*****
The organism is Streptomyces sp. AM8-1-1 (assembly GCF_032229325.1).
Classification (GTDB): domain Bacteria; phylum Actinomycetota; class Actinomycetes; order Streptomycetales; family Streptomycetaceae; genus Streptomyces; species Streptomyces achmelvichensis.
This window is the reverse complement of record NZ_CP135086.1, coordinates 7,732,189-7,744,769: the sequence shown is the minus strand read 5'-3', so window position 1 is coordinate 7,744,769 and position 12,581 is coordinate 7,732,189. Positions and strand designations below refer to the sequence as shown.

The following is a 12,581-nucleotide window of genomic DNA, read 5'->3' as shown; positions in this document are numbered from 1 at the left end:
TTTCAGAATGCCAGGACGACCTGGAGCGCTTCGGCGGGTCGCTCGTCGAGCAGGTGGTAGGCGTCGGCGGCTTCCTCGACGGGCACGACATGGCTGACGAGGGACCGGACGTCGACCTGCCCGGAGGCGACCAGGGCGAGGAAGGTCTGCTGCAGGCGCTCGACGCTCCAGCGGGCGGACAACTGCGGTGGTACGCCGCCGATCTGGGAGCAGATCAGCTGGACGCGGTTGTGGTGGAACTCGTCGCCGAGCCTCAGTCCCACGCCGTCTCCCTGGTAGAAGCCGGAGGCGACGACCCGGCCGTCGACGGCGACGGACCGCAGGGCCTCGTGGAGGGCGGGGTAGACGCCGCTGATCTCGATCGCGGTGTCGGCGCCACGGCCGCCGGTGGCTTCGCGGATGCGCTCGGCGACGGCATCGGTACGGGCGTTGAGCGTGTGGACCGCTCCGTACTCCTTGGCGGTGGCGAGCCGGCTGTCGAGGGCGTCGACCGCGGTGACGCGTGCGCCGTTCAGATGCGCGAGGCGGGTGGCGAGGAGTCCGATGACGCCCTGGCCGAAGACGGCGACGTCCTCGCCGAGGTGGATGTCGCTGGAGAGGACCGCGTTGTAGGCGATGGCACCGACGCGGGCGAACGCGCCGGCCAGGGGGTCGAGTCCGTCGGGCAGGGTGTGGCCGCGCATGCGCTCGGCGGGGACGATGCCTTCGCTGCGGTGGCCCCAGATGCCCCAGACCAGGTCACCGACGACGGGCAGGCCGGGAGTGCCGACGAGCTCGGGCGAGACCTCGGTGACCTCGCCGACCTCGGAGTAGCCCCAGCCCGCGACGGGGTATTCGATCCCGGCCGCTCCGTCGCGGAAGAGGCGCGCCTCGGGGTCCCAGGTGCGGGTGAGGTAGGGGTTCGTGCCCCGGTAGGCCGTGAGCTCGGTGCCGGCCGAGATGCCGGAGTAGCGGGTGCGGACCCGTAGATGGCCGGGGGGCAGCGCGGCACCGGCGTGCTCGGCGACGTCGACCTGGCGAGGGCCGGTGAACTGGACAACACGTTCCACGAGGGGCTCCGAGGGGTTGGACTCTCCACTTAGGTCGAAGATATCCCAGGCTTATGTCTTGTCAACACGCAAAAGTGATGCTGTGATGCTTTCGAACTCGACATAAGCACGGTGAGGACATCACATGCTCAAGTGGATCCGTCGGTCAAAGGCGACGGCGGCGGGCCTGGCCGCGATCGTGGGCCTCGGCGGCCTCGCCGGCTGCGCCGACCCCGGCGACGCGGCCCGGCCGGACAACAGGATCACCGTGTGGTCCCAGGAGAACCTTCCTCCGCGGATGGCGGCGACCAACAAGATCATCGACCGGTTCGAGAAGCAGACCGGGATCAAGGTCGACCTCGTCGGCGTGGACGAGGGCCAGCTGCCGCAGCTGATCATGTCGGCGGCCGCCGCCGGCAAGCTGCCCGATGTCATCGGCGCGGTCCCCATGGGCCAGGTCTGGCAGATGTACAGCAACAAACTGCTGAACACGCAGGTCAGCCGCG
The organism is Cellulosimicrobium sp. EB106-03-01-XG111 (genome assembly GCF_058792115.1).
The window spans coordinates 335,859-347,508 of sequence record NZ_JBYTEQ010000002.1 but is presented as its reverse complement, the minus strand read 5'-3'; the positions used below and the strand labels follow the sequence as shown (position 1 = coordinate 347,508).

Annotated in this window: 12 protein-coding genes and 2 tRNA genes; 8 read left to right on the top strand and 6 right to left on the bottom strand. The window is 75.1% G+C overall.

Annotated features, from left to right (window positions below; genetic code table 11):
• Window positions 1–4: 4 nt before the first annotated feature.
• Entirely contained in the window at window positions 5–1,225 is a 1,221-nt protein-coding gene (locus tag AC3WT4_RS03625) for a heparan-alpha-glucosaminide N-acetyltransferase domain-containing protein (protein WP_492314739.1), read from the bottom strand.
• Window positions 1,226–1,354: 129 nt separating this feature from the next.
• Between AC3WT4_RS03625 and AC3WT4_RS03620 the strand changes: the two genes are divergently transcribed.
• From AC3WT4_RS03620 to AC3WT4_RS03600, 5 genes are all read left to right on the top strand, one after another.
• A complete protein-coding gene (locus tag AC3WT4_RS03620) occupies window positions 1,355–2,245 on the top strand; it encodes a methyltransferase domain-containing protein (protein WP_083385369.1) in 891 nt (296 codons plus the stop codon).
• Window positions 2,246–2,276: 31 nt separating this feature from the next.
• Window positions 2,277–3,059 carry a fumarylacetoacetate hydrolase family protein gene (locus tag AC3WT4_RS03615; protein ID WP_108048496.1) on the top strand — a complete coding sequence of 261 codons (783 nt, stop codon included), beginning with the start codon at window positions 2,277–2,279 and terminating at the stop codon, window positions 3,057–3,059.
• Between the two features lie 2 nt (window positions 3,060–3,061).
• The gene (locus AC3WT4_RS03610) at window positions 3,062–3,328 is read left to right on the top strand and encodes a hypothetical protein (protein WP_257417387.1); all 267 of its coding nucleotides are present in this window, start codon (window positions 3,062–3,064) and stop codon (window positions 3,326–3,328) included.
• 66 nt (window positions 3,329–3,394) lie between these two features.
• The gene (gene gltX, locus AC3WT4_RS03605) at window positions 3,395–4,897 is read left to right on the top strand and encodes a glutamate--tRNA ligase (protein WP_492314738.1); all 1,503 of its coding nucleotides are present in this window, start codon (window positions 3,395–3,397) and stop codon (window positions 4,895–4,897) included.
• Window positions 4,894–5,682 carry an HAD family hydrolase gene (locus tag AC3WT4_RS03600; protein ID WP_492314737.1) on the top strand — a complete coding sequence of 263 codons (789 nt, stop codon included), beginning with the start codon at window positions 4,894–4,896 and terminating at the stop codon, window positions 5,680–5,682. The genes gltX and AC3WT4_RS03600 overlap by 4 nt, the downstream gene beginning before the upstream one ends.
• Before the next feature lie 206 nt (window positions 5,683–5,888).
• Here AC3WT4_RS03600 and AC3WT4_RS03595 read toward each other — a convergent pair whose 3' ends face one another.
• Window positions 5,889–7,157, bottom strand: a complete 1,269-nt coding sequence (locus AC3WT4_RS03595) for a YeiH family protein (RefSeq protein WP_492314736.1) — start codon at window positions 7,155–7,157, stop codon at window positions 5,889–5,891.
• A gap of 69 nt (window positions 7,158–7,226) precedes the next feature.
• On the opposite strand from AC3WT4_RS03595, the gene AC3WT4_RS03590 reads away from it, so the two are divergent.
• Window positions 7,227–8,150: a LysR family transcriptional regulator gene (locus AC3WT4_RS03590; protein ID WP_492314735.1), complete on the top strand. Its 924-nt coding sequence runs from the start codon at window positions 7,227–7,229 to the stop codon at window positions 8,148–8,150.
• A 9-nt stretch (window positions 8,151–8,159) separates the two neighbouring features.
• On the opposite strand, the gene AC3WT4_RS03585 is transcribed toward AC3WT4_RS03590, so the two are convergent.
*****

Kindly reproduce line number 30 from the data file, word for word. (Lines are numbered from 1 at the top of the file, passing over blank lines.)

• On the opposite strand, the gene AC3WT4_RS03585 is transcribed toward AC3WT4_RS03590, so the two are convergent.